Fears grow for British yachtsman, 67, who has gone missing on his way home to France

British yachtsman, 67, who went missing on his way from France to Cornwall says he is' safe and well'Robin Davie departed France last Saturday on board his yacht to return to the UKHe was expected to complete his 300- mile journey to Falmouth on WednesdayThe coast guard confirmed Mr. Davie has been in contact and is' safe and well'By

Darren Boyle for MailOnline

11:46 EST, 11 January 2019

20:59 EST, 11 January 2019

Robin Davie, pictured, has been missing since Saturday when he left France on a 300-mile journey to Falmouth, Cornwall on his yacht An experienced sailor who has not been told that the Coastguard is safe and well Rob Davie is expected to arrive back at Falmouth in Cornwall on Saturday afternoon. The 67-year-old was due back at his home port or Falmouth in Cornwall on Tuesday, having set off on a 300-mile journey from Les Sables. 'Olonne in western France last Saturday. He had visited the French port to have his yacht, the Rustler 36 C'est La Vie, refitted with a new mast and rigging.But friends were left' completely flummoxed 'after the yachtsman, who has sailed solo around the world three times, had appeared during his return to sea. The Coastguard said that on Friday that the skipper of the C'est la Vie had just reported that he had heard HM Coastguard and that he is safe and well 25 miles south west of the Isles of Scilly'.Falmouth Coastguard on Wednesday morning after Mr Davie's brother, Rick, reported him as overdue.Due to the weather conditions, Mr. Davie had needed to be further in the west, making the Scillies 'much longer' than anticipated. Out of radio or wireless signal, it was only when he got close enough to land on Friday that he received the Coastguard's broadcast.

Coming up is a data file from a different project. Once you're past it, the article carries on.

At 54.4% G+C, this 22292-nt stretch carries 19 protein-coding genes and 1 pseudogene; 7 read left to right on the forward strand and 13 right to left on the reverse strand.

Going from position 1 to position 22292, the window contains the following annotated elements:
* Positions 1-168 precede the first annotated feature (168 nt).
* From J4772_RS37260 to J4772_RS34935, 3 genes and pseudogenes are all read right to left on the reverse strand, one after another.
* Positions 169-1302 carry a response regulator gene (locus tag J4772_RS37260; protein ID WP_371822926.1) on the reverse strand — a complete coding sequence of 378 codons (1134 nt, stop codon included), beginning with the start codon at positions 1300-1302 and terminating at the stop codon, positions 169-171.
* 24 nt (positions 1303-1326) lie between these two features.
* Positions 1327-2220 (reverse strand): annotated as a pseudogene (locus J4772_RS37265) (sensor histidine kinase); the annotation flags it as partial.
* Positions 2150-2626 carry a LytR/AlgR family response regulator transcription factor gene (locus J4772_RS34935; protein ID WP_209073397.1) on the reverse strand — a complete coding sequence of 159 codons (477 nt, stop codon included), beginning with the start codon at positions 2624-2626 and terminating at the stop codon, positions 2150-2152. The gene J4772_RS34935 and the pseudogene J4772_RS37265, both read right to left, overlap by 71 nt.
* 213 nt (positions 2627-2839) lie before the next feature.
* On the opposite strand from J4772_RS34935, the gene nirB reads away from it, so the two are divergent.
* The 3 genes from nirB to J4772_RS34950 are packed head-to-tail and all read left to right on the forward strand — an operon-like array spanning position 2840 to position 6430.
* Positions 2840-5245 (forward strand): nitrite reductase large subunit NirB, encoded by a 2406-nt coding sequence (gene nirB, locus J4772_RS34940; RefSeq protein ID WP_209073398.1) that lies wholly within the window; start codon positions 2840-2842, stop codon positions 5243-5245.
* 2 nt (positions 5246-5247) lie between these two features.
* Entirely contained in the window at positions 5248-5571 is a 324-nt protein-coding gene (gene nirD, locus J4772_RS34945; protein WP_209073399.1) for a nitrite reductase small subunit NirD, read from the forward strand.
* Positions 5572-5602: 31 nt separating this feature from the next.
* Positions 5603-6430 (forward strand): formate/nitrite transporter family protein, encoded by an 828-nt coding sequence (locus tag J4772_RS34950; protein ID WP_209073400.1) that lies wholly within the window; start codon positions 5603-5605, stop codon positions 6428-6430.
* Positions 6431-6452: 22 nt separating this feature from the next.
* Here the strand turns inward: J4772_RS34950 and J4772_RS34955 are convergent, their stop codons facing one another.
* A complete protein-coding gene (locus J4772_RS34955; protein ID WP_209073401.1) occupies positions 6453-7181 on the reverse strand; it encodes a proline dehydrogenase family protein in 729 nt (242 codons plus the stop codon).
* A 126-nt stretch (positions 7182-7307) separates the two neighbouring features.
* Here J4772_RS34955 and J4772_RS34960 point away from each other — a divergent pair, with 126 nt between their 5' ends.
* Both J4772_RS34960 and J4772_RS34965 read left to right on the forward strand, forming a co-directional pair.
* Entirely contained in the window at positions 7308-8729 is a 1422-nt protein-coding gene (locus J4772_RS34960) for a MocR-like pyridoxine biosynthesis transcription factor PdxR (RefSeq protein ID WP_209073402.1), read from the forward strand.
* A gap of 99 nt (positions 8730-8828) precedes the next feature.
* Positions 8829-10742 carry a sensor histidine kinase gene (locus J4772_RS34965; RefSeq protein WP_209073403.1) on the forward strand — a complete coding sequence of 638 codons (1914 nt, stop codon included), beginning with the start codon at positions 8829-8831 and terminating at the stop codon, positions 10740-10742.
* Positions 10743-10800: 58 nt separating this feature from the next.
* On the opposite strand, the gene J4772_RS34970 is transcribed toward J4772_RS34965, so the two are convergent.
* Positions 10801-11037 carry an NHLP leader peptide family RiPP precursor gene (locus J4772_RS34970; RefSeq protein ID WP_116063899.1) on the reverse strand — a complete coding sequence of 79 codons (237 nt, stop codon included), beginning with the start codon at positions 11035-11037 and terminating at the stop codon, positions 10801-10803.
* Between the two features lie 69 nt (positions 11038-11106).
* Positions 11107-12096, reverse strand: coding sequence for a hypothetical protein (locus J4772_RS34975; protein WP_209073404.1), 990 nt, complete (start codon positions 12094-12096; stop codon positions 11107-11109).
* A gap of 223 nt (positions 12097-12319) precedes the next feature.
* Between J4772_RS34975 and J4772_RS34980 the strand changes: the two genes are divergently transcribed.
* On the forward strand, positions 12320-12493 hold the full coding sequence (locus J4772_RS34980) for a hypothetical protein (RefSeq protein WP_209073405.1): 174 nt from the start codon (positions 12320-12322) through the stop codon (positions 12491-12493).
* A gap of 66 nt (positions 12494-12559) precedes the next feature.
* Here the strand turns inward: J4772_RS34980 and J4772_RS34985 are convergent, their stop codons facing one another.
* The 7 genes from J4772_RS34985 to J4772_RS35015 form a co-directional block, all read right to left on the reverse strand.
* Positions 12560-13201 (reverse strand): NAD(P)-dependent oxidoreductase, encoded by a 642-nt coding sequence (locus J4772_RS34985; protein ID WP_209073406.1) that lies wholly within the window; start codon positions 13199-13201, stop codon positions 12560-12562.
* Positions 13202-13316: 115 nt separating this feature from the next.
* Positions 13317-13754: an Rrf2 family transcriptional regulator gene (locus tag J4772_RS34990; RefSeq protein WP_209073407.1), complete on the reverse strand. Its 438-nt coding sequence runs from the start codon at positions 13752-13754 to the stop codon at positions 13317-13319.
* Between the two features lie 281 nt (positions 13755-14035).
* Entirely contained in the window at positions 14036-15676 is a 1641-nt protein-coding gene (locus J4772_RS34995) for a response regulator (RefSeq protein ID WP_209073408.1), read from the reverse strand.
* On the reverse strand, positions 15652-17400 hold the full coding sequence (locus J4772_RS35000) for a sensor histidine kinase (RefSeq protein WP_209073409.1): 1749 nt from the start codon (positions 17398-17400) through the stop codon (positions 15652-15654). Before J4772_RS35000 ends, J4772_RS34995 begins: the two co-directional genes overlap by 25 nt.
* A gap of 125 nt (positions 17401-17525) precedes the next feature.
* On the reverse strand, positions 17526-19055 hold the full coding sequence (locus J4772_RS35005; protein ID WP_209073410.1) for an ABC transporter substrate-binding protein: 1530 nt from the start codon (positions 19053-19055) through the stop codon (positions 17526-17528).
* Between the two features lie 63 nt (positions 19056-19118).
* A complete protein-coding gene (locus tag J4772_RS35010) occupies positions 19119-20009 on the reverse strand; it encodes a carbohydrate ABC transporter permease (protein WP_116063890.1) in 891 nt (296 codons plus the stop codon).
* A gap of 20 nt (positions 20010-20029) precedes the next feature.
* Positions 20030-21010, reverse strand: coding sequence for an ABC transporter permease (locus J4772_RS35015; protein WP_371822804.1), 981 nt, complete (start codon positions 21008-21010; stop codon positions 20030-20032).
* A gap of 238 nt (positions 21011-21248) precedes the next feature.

The experienced yachtsman, pictured on his boat, had sailed around the world several times

Mr. Davie left France and the coast guard has not received any distress signal before finally hearing from him on Friday

Mr Davie planned to sail suits Brest before heading across the English ChannelCoastguard Controller Dai Jones said: 'We were concerned about the safety and security of the car and we're really pleased that he has a good time.' Being able to find and distribute them, we really helped to locate him. "We had worked out that the sailor could be somewhere around the Isles of Scilly. take. It really was a case of putting ourselves in the skipper's shoes. '

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